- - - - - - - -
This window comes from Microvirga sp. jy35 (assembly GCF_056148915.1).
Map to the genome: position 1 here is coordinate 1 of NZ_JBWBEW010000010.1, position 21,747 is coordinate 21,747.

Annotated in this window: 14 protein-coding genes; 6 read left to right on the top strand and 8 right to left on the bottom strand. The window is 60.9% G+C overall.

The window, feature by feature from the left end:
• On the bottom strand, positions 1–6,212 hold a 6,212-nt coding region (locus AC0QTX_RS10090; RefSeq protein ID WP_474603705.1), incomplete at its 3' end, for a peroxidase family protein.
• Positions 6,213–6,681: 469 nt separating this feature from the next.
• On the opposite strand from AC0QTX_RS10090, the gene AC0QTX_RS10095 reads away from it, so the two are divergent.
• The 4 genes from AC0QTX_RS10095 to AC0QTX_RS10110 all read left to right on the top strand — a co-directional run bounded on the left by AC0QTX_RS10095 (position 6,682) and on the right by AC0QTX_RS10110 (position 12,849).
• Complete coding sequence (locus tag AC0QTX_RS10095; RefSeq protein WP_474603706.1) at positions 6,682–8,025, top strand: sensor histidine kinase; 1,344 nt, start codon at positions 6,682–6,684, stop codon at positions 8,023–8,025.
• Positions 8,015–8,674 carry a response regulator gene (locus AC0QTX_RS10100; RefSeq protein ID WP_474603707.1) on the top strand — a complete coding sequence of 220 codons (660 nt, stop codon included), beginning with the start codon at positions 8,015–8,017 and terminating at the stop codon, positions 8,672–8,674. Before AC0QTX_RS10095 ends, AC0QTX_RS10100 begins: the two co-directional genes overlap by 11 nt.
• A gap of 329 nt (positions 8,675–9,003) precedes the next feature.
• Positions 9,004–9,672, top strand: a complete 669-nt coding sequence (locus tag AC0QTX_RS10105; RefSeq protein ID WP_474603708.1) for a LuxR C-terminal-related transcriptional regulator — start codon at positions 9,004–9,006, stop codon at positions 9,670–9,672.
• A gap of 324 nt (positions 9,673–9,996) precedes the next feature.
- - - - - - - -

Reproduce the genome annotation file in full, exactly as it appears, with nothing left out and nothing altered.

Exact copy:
This window comes from Microvirga sp. jy35 (assembly GCF_056148915.1).
Map to the genome: position 1 here is coordinate 1 of NZ_JBWBEW010000010.1, position 21,747 is coordinate 21,747.

Annotated in this window: 14 protein-coding genes; 6 read left to right on the top strand and 8 right to left on the bottom strand. The window is 60.9% G+C overall.

The window, feature by feature from the left end:
• On the bottom strand, positions 1–6,212 hold a 6,212-nt coding region (locus AC0QTX_RS10090; RefSeq protein ID WP_474603705.1), incomplete at its 3' end, for a peroxidase family protein.
• Positions 6,213–6,681: 469 nt separating this feature from the next.
• On the opposite strand from AC0QTX_RS10090, the gene AC0QTX_RS10095 reads away from it, so the two are divergent.
• The 4 genes from AC0QTX_RS10095 to AC0QTX_RS10110 all read left to right on the top strand — a co-directional run bounded on the left by AC0QTX_RS10095 (position 6,682) and on the right by AC0QTX_RS10110 (position 12,849).
• Complete coding sequence (locus tag AC0QTX_RS10095; RefSeq protein WP_474603706.1) at positions 6,682–8,025, top strand: sensor histidine kinase; 1,344 nt, start codon at positions 6,682–6,684, stop codon at positions 8,023–8,025.
• Positions 8,015–8,674 carry a response regulator gene (locus AC0QTX_RS10100; RefSeq protein ID WP_474603707.1) on the top strand — a complete coding sequence of 220 codons (660 nt, stop codon included), beginning with the start codon at positions 8,015–8,017 and terminating at the stop codon, positions 8,672–8,674. Before AC0QTX_RS10095 ends, AC0QTX_RS10100 begins: the two co-directional genes overlap by 11 nt.
• A gap of 329 nt (positions 8,675–9,003) precedes the next feature.
• Positions 9,004–9,672, top strand: a complete 669-nt coding sequence (locus tag AC0QTX_RS10105; RefSeq protein ID WP_474603708.1) for a LuxR C-terminal-related transcriptional regulator — start codon at positions 9,004–9,006, stop codon at positions 9,670–9,672.
• A gap of 324 nt (positions 9,673–9,996) precedes the next feature.